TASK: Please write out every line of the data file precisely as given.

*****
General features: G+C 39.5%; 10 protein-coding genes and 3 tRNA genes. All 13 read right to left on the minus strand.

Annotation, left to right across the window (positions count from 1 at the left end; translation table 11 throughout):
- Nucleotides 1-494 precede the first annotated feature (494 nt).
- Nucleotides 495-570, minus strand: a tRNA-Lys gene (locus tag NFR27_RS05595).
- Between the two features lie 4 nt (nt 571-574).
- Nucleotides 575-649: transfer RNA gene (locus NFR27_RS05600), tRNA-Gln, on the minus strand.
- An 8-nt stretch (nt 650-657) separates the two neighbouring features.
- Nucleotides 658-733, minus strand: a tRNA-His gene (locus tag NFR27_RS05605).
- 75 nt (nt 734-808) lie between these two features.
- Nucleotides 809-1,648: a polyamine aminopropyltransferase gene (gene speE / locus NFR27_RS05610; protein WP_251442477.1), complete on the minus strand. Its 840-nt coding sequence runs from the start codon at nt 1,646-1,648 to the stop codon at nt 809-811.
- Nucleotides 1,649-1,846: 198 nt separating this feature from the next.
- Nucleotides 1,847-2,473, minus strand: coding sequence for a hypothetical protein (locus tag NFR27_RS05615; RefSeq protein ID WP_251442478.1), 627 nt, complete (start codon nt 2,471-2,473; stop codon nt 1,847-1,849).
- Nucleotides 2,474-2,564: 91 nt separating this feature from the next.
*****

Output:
General features: G+C 39.5%; 10 protein-coding genes and 3 tRNA genes. All 13 read right to left on the minus strand.

Annotation, left to right across the window (positions count from 1 at the left end; translation table 11 throughout):
- Nucleotides 1-494 precede the first annotated feature (494 nt).
- Nucleotides 495-570, minus strand: a tRNA-Lys gene (locus tag NFR27_RS05595).
- Between the two features lie 4 nt (nt 571-574).
- Nucleotides 575-649: transfer RNA gene (locus NFR27_RS05600), tRNA-Gln, on the minus strand.
- An 8-nt stretch (nt 650-657) separates the two neighbouring features.
- Nucleotides 658-733, minus strand: a tRNA-His gene (locus tag NFR27_RS05605).
- 75 nt (nt 734-808) lie between these two features.
- Nucleotides 809-1,648: a polyamine aminopropyltransferase gene (gene speE / locus NFR27_RS05610; protein WP_251442477.1), complete on the minus strand. Its 840-nt coding sequence runs from the start codon at nt 1,646-1,648 to the stop codon at nt 809-811.
- Nucleotides 1,649-1,846: 198 nt separating this feature from the next.
- Nucleotides 1,847-2,473, minus strand: coding sequence for a hypothetical protein (locus tag NFR27_RS05615; RefSeq protein ID WP_251442478.1), 627 nt, complete (start codon nt 2,471-2,473; stop codon nt 1,847-1,849).
- Nucleotides 2,474-2,564: 91 nt separating this feature from the next.